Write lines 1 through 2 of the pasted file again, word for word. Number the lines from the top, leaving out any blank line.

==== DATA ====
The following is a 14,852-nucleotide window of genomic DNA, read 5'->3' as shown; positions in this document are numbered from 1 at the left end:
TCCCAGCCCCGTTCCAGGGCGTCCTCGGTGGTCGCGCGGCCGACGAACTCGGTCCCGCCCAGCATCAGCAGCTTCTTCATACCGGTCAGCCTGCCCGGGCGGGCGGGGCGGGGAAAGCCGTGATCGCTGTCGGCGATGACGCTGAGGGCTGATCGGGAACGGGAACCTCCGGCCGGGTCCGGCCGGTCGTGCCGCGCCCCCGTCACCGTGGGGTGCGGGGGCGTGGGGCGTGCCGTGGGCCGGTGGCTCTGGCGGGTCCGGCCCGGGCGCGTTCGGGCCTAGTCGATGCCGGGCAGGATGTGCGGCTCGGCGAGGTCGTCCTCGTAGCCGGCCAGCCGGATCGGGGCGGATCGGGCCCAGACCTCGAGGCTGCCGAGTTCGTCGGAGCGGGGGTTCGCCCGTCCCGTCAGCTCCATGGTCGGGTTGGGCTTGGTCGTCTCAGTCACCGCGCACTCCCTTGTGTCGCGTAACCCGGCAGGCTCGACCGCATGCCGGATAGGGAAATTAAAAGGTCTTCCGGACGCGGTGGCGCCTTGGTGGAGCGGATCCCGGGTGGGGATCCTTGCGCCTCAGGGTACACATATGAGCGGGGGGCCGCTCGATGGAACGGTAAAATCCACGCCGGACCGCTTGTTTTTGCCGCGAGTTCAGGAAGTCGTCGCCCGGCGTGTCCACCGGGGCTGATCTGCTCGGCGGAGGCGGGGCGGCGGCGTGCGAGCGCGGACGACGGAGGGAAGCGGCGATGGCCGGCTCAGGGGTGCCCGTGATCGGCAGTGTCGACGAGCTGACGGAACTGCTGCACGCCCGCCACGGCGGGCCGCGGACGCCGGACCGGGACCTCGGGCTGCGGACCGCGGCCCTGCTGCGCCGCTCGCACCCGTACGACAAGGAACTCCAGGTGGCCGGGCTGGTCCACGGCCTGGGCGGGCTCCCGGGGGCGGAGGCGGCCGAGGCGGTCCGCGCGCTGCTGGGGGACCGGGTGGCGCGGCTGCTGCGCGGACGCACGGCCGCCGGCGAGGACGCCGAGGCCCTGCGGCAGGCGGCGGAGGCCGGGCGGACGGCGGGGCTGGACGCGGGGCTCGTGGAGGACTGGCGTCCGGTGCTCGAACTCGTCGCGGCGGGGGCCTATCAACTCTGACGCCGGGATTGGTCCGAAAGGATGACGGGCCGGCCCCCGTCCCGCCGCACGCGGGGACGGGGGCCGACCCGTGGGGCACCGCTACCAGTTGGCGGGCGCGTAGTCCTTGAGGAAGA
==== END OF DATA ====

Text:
The following is a 14,852-nucleotide window of genomic DNA, read 5'->3' as shown; positions in this document are numbered from 1 at the left end:
TCCCAGCCCCGTTCCAGGGCGTCCTCGGTGGTCGCGCGGCCGACGAACTCGGTCCCGCCCAGCATCAGCAGCTTCTTCATACCGGTCAGCCTGCCCGGGCGGGCGGGGCGGGGAAAGCCGTGATCGCTGTCGGCGATGACGCTGAGGGCTGATCGGGAACGGGAACCTCCGGCCGGGTCCGGCCGGTCGTGCCGCGCCCCCGTCACCGTGGGGTGCGGGGGCGTGGGGCGTGCCGTGGGCCGGTGGCTCTGGCGGGTCCGGCCCGGGCGCGTTCGGGCCTAGTCGATGCCGGGCAGGATGTGCGGCTCGGCGAGGTCGTCCTCGTAGCCGGCCAGCCGGATCGGGGCGGATCGGGCCCAGACCTCGAGGCTGCCGAGTTCGTCGGAGCGGGGGTTCGCCCGTCCCGTCAGCTCCATGGTCGGGTTGGGCTTGGTCGTCTCAGTCACCGCGCACTCCCTTGTGTCGCGTAACCCGGCAGGCTCGACCGCATGCCGGATAGGGAAATTAAAAGGTCTTCCGGACGCGGTGGCGCCTTGGTGGAGCGGATCCCGGGTGGGGATCCTTGCGCCTCAGGGTACACATATGAGCGGGGGGCCGCTCGATGGAACGGTAAAATCCACGCCGGACCGCTTGTTTTTGCCGCGAGTTCAGGAAGTCGTCGCCCGGCGTGTCCACCGGGGCTGATCTGCTCGGCGGAGGCGGGGCGGCGGCGTGCGAGCGCGGACGACGGAGGGAAGCGGCGATGGCCGGCTCAGGGGTGCCCGTGATCGGCAGTGTCGACGAGCTGACGGAACTGCTGCACGCCCGCCACGGCGGGCCGCGGACGCCGGACCGGGACCTCGGGCTGCGGACCGCGGCCCTGCTGCGCCGCTCGCACCCGTACGACAAGGAACTCCAGGTGGCCGGGCTGGTCCACGGCCTGGGCGGGCTCCCGGGGGCGGAGGCGGCCGAGGCGGTCCGCGCGCTGCTGGGGGACCGGGTGGCGCGGCTGCTGCGCGGACGCACGGCCGCCGGCGAGGACGCCGAGGCCCTGCGGCAGGCGGCGGAGGCCGGGCGGACGGCGGGGCTGGACGCGGGGCTCGTGGAGGACTGGCGTCCGGTGCTCGAACTCGTCGCGGCGGGGGCCTATCAACTCTGACGCCGGGATTGGTCCGAAAGGATGACGGGCCGGCCCCCGTCCCGCCGCACGCGGGGACGGGGGCCGACCCGTGGGGCACCGCTACCAGTTGGCGGGCGCGTAGTCCTTGAGGAAGA